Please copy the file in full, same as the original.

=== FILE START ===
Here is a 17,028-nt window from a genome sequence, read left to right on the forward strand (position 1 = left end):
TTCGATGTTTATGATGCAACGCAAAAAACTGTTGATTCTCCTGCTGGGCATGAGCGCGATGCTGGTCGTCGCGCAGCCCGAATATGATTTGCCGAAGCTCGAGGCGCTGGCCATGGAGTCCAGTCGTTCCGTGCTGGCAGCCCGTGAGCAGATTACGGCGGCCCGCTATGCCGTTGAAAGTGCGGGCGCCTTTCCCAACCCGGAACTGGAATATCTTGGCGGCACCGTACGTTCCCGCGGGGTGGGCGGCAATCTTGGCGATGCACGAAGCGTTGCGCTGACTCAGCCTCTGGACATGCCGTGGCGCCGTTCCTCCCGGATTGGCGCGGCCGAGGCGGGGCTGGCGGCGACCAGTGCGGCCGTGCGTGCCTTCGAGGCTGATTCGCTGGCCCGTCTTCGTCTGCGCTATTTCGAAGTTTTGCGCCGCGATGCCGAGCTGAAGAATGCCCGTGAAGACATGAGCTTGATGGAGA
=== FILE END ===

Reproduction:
Here is a 17,028-nt window from a genome sequence, read left to right on the forward strand (position 1 = left end):
TTCGATGTTTATGATGCAACGCAAAAAACTGTTGATTCTCCTGCTGGGCATGAGCGCGATGCTGGTCGTCGCGCAGCCCGAATATGATTTGCCGAAGCTCGAGGCGCTGGCCATGGAGTCCAGTCGTTCCGTGCTGGCAGCCCGTGAGCAGATTACGGCGGCCCGCTATGCCGTTGAAAGTGCGGGCGCCTTTCCCAACCCGGAACTGGAATATCTTGGCGGCACCGTACGTTCCCGCGGGGTGGGCGGCAATCTTGGCGATGCACGAAGCGTTGCGCTGACTCAGCCTCTGGACATGCCGTGGCGCCGTTCCTCCCGGATTGGCGCGGCCGAGGCGGGGCTGGCGGCGACCAGTGCGGCCGTGCGTGCCTTCGAGGCTGATTCGCTGGCCCGTCTTCGTCTGCGCTATTTCGAAGTTTTGCGCCGCGATGCCGAGCTGAAGAATGCCCGTGAAGACATGAGCTTGATGGAGA